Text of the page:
We did not give up our old dream of purely unsupervised learning, but right now, we neither seem have the right data nor a powerful enough model. However, we recently stumbled about a research paper about neural variational inference for text and some ideas caught our attention.
The idea is to encode a whole document as a latent representation and then a softmax is used to independently generating the words the document consists of. The document is encoded as a bag-of-words with an additional integer index for the non-zero words. This sounds very much like our data, very high-dimensional, very sparse and not ordered. So, we shamelessly took their ideas from the paper and turned them into our context, but of course we give credit to the authors[1511.06038].
Since we mainly use the softmax to ‘reconstruct’ the individual words, our new model looks a lot like CBOW, continuous bag of words, with the exception that now a context is not used to predict a single word, but several words. In Theano notation:
x_idx = T.ivector() # the list of word IDs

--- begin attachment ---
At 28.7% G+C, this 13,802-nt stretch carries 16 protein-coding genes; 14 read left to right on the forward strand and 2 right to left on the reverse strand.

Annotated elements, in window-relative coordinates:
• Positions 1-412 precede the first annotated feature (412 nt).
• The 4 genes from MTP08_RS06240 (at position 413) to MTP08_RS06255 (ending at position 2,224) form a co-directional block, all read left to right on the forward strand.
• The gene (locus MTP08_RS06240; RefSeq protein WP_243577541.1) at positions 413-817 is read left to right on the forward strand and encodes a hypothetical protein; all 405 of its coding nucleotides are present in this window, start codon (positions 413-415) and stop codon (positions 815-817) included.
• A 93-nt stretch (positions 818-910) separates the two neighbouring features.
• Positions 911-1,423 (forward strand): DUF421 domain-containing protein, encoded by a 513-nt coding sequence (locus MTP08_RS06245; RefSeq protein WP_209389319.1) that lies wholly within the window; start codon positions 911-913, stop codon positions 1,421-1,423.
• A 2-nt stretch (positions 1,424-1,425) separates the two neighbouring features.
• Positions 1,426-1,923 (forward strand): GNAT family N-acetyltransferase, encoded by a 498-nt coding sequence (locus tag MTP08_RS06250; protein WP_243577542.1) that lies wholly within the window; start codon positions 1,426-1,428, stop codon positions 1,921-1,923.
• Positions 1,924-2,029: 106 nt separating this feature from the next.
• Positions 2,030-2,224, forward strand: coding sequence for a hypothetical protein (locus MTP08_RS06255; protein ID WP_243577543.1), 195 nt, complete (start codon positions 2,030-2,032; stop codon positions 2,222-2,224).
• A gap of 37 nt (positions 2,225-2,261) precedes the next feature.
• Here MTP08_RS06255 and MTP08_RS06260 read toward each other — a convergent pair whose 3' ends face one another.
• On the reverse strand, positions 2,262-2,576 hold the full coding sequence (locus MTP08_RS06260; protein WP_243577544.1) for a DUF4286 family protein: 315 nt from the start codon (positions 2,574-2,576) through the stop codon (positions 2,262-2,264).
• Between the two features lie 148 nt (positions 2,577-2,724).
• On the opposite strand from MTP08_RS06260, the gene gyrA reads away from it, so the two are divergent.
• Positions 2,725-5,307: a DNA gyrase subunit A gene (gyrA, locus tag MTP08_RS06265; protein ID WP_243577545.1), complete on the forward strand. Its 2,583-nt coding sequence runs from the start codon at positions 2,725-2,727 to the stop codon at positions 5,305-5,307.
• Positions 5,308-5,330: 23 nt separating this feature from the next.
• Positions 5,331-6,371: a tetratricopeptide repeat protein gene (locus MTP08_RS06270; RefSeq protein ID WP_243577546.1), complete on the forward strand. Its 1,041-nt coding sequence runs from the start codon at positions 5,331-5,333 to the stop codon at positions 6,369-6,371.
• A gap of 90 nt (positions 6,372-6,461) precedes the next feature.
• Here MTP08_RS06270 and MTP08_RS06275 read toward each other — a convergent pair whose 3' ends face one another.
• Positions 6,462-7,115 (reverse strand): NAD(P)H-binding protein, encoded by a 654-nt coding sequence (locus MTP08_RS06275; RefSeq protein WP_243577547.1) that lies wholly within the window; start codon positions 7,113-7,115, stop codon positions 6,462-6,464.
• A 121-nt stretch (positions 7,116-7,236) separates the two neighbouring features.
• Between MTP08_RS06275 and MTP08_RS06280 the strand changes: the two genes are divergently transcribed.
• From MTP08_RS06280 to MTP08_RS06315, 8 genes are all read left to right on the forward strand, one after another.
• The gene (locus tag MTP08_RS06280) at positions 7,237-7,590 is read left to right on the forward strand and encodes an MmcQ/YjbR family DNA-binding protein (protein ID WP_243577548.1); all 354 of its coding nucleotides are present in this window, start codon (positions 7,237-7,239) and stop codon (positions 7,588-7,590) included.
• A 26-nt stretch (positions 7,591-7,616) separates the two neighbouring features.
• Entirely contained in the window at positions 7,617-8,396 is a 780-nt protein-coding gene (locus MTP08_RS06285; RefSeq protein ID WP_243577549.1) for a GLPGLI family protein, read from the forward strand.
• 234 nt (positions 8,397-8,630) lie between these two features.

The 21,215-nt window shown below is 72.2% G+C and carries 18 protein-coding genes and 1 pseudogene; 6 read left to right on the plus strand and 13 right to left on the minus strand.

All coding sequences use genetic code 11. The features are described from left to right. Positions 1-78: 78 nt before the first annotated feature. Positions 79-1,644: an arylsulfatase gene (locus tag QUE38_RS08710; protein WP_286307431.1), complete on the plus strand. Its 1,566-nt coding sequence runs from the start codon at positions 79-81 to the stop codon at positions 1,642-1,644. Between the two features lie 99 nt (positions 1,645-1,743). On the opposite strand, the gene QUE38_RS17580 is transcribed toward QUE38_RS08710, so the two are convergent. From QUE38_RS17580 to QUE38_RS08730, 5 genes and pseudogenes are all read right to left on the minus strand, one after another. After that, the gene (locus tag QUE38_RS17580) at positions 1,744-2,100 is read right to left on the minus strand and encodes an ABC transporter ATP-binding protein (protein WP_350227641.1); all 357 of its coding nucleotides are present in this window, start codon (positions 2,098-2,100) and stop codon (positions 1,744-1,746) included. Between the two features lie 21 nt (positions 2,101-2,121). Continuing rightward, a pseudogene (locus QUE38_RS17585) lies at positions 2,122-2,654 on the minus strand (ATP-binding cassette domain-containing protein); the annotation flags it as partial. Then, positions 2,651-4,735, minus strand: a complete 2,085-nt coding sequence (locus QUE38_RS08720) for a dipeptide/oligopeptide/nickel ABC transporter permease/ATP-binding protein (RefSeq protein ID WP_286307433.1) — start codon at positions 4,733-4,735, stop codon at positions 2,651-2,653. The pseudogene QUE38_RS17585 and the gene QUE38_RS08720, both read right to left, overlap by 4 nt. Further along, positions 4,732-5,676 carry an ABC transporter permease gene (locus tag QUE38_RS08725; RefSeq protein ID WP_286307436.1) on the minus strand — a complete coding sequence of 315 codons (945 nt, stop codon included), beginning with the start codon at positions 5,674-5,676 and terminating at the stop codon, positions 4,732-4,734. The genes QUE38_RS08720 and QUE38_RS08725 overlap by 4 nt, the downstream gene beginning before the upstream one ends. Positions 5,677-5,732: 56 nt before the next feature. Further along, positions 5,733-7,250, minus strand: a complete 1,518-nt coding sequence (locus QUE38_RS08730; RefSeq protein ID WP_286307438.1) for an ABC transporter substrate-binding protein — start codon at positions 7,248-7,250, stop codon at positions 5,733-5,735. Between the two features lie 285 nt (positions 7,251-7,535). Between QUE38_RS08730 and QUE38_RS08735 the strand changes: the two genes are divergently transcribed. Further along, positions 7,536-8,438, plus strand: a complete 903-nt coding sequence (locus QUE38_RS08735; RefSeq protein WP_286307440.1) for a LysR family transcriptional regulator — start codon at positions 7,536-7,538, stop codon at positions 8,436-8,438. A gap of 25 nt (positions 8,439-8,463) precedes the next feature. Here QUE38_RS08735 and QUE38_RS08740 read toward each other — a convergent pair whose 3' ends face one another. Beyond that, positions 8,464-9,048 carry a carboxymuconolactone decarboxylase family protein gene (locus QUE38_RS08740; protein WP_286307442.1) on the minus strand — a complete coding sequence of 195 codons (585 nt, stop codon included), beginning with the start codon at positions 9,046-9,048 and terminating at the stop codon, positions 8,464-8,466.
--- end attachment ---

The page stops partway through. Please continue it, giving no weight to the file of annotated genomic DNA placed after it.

W = weight matrix of |V| x embed_dim
b0 = bias with embed_dim
R = weight matrix of embed_dim x |V|
b = bias with |V|
h_lin = T.mean(W[x_idx], axis=0) # mean of all input words
h = elu(h_lin + b0)
y_hat = T.nnet.softmax(T.dot(h, R) + b)
loss = -T.sum(T.log(y_hat[0, x_idx]))
which means we average the embedding of all words that are present in the document, optionally with a non-linearity at the end. Then we use this combined representation of the document to maximize the probability of all present words while pushing down the values for all others.
Again, we do not deny a strong resemblance to CBOW and we are pretty sure the novelty is limited, but maybe this is a stepping stone to something greater. The analysis of word neighbors in the learned space at least confirms that some semantic is definitely captured, but more work needs to be done.